These tactics prompted Delegate Veronica Turner, a co-sponsor of the statewide version of the bag fee, to switch positions, because she believed her constituents were vehemently opposed.

In response, advocates supporting the bill canvassed grocery store parking lots in Turner's district in Oxon Hill, and collected more than 300 signatures over a couple of weekends. They reported that shoppers were extremely supportive of the proposal once they learned that it was intended to reduce litter and create a fund for environmental restoration.

Turner was reportedly open to reversing her position, but she then fell ill and was hospitalized, and has since missed the rest of the legislative session. Her absence prevented a delegation subcommittee from giving the bill a favorable report, leading to the impression that the bill had died in February. (Perhaps this is the vote Gilchrist was remembering.)

Delegate Barbara Frush, who introduced the bill in the House, has faith that the county will eventually have a bag fee. The delegation leadership will change next year as part of the state's redistricting, potentially putting a stronger ally in the chairmanship.

In addition, the county has extensive environmental obligations, including reducing trash in the Anacostia River and dramatically improving stormwater management, and a bag fee would address both. While the county cannot enact a fee this year, other options are still on the table. The problems aren't going to go away on their own.


Prince George's bag fee wins key vote in Maryland House

This morning, delegates that represent Prince George's County in the Maryland House of Delegates voted 12 to 9 in support of HB895, which would let let the county enact a 5¢ fee on disposable plastic and paper bags. This was the most significant hurdle, and the bill now has a very high chance of becoming law.

Reusable bag distributed by Montgomery County. Image via Nancy Navarro.

The bill now moves to the Environmental Matters Committee of the House, and then to the floor of the full House. For local bills like this one, those votes are usually a formality, as the current legislature prefers to support the counties' wishes.

The county's senators must also support the bill, but it passed easily last session and no senators are known to have changed their position.

Opponents of the billthe manufacturers of plastic bagshave paid a fortune to lobby agsint the bill, with thousands of robocalls misleading citizens and flooding delegate offices.

The County Affairs subcommittee was unable to get 4 of 6 votes, as required by the Maryland constitution, to either recommend for or against the bill (or even to agree on "no recommendation"), but after 3 such votes it was eligible to move up to the full delegation anyway.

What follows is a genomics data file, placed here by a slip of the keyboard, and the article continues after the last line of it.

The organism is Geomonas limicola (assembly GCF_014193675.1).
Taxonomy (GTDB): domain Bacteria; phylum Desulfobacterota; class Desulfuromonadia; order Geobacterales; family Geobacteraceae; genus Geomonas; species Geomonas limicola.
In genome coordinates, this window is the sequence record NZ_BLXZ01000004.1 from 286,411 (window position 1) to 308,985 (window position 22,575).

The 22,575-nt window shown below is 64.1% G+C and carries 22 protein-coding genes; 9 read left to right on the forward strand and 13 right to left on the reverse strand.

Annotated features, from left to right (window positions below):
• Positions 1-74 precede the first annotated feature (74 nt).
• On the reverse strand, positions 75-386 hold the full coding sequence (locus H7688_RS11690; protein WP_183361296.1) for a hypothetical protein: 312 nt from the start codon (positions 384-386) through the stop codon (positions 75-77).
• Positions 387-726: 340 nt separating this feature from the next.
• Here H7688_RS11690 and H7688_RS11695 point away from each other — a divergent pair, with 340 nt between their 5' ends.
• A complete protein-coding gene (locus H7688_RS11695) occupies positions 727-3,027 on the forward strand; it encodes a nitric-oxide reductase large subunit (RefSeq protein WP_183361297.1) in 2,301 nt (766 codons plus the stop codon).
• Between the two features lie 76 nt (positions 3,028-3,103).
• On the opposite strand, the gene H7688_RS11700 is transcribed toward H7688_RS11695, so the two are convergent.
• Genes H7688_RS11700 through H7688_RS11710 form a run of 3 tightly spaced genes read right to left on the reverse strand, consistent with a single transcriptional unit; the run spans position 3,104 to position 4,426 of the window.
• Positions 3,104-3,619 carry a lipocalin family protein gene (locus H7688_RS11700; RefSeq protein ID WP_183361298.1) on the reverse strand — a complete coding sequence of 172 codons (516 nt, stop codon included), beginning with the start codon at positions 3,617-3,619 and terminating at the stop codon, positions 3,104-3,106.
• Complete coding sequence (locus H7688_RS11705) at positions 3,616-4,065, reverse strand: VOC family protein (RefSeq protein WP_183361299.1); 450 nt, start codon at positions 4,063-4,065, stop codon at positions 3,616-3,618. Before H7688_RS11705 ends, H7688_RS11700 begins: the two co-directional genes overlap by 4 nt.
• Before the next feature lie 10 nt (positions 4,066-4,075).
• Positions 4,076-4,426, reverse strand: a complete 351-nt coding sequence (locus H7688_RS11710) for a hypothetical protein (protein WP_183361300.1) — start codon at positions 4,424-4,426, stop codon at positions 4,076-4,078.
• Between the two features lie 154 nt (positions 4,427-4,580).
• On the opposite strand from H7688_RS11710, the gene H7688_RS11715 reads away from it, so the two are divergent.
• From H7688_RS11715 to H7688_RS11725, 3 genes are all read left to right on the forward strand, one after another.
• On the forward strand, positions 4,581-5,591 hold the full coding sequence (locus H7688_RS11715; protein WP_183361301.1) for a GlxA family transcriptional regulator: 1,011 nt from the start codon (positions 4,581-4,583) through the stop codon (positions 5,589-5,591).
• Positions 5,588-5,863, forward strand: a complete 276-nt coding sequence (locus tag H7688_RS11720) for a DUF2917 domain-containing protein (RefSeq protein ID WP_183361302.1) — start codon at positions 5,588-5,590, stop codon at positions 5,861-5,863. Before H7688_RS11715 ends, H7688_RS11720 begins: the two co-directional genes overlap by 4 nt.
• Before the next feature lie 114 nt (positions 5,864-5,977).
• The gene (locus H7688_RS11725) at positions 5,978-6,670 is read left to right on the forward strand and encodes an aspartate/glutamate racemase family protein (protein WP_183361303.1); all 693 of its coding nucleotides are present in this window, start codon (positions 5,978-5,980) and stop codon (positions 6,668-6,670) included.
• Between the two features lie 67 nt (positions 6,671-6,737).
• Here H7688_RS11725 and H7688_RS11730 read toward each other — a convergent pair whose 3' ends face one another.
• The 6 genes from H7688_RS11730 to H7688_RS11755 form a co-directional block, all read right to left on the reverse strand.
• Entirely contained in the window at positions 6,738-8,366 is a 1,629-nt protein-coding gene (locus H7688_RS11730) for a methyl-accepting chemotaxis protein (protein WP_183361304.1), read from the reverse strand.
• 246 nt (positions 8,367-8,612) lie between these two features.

The bill's supporters withstood the pressure and protected home rule, allowing the Prince George's County Council to now take up the bag fee this fall. The county council voted 8-0, with one abstention, last month to support this measure. (The abstention was Karen Toles, who has been in the news this week for other reasons.)

The council's authority to enact a fee will take effect in October. Should the statewide bag fee bill also pass, the council will have 6 months to pass the county's program in order to be exempt from the statewide system.

The supporting delegates were sponsor Barbara Frush, Ben Barnes, Dereck Davis, Joseline Pena-Melnyk, Doyle Neimann, Michael Summers, James Hubbard, Kris Valder­rama, Anne Healey, Tawanna Gaines, Justin Ross, and Jolene Ivey. Delegate Ivey attended despite being on bereavement leave following the death of her father last week.


It's time for a statewide bag fee in Maryland

DC's 5¢ bag fee is now 2 years old, and it has unquestionably achieved its goals. Shoppers have overwhelmingly switched to using reusable bags to carry their purchases, and fewer plastic bags are polluting the Anacostia River. But we all live downstream of somewhere, and bags and other trash continue to come in from Maryland and tarnish DC's waters.

Photo from Trash Free Anacostia.

Montgomery County enacted its own bag fee last year, and Prince George's County wants to follow suit but needs state permission. Many in both counties recog­nize that disposable bags are outdated and need to be phased out to help our communities combat litter.

However, trash doesn't know political boundaries. It is now time for Maryland to step up and pass a state­wide bag fee. The General Assembly has considered the proposal twice before without success, but many good bills take a few tries before they pass.

While the political climate remains challenging, the tide is turning. Chestertown, on the Eastern Shore, banned plastic bags outright. Howard County and Baltimore City have also expressed interest in a bag fee.

As these ordinances vary from county to county, stores with multiple locations will have more difficulty complying with all the laws, and consumers will need to remember which jurisdiction they are shopping in. A consistent statewide approach will do the most to reduce litter and be better for both retailers and shoppers.

The Community Cleanup and Greening Act, sponsored this year by Senator Brian Frosh (District 16-Montgomery County) and Delegate Mary Washington (District 43-Baltimore City), will copy the Montgomery County law and enact a 5¢ fee on plastic and paper checkout bags at all stores throughout the state.